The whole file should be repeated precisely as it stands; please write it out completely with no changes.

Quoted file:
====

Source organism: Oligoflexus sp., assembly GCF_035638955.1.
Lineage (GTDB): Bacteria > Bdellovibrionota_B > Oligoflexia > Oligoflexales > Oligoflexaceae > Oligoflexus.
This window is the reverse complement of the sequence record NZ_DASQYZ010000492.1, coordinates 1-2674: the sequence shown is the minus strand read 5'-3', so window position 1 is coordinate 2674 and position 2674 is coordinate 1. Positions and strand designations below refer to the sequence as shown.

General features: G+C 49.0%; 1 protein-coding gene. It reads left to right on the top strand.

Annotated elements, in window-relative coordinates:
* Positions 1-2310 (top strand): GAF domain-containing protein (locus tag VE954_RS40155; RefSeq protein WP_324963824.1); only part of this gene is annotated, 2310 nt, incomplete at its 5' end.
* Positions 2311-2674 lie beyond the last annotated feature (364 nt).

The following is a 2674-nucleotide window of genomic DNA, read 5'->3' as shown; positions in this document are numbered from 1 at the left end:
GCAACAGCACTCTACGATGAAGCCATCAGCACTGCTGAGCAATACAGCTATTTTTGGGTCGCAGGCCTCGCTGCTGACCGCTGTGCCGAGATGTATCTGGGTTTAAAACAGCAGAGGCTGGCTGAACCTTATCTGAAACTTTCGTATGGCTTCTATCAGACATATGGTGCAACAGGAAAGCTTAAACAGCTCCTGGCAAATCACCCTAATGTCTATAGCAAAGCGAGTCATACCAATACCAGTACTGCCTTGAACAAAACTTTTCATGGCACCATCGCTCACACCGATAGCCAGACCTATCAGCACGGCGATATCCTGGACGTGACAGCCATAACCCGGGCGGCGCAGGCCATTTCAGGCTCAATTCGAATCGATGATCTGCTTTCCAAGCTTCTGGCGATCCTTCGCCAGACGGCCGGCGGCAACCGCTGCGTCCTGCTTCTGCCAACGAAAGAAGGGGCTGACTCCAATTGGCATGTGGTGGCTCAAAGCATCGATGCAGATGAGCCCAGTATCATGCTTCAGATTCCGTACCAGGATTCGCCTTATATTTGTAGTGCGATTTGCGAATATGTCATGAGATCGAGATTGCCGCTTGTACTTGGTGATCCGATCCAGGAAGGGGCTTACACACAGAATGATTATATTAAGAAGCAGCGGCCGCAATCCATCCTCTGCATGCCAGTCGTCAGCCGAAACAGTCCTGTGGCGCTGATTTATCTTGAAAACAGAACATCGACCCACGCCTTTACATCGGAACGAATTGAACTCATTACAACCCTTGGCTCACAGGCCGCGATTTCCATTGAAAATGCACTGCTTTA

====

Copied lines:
Source organism: Oligoflexus sp., assembly GCF_035638955.1.
Lineage (GTDB): Bacteria > Bdellovibrionota_B > Oligoflexia > Oligoflexales > Oligoflexaceae > Oligoflexus.
This window is the reverse complement of the sequence record NZ_DASQYZ010000492.1, coordinates 1-2674: the sequence shown is the minus strand read 5'-3', so window position 1 is coordinate 2674 and position 2674 is coordinate 1. Positions and strand designations below refer to the sequence as shown.

General features: G+C 49.0%; 1 protein-coding gene. It reads left to right on the top strand.

Annotated elements, in window-relative coordinates:
* Positions 1-2310 (top strand): GAF domain-containing protein (locus tag VE954_RS40155; RefSeq protein WP_324963824.1); only part of this gene is annotated, 2310 nt, incomplete at its 5' end.
* Positions 2311-2674 lie beyond the last annotated feature (364 nt).

The following is a 2674-nucleotide window of genomic DNA, read 5'->3' as shown; positions in this document are numbered from 1 at the left end:
GCAACAGCACTCTACGATGAAGCCATCAGCACTGCTGAGCAATACAGCTATTTTTGGGTCGCAGGCCTCGCTGCTGACCGCTGTGCCGAGATGTATCTGGGTTTAAAACAGCAGAGGCTGGCTGAACCTTATCTGAAACTTTCGTATGGCTTCTATCAGACATATGGTGCAACAGGAAAGCTTAAACAGCTCCTGGCAAATCACCCTAATGTCTATAGCAAAGCGAGTCATACCAATACCAGTACTGCCTTGAACAAAACTTTTCATGGCACCATCGCTCACACCGATAGCCAGACCTATCAGCACGGCGATATCCTGGACGTGACAGCCATAACCCGGGCGGCGCAGGCCATTTCAGGCTCAATTCGAATCGATGATCTGCTTTCCAAGCTTCTGGCGATCCTTCGCCAGACGGCCGGCGGCAACCGCTGCGTCCTGCTTCTGCCAACGAAAGAAGGGGCTGACTCCAATTGGCATGTGGTGGCTCAAAGCATCGATGCAGATGAGCCCAGTATCATGCTTCAGATTCCGTACCAGGATTCGCCTTATATTTGTAGTGCGATTTGCGAATATGTCATGAGATCGAGATTGCCGCTTGTACTTGGTGATCCGATCCAGGAAGGGGCTTACACACAGAATGATTATATTAAGAAGCAGCGGCCGCAATCCATCCTCTGCATGCCAGTCGTCAGCCGAAACAGTCCTGTGGCGCTGATTTATCTTGAAAACAGAACATCGACCCACGCCTTTACATCGGAACGAATTGAACTCATTACAACCCTTGGCTCACAGGCCGCGATTTCCATTGAAAATGCACTGCTTTA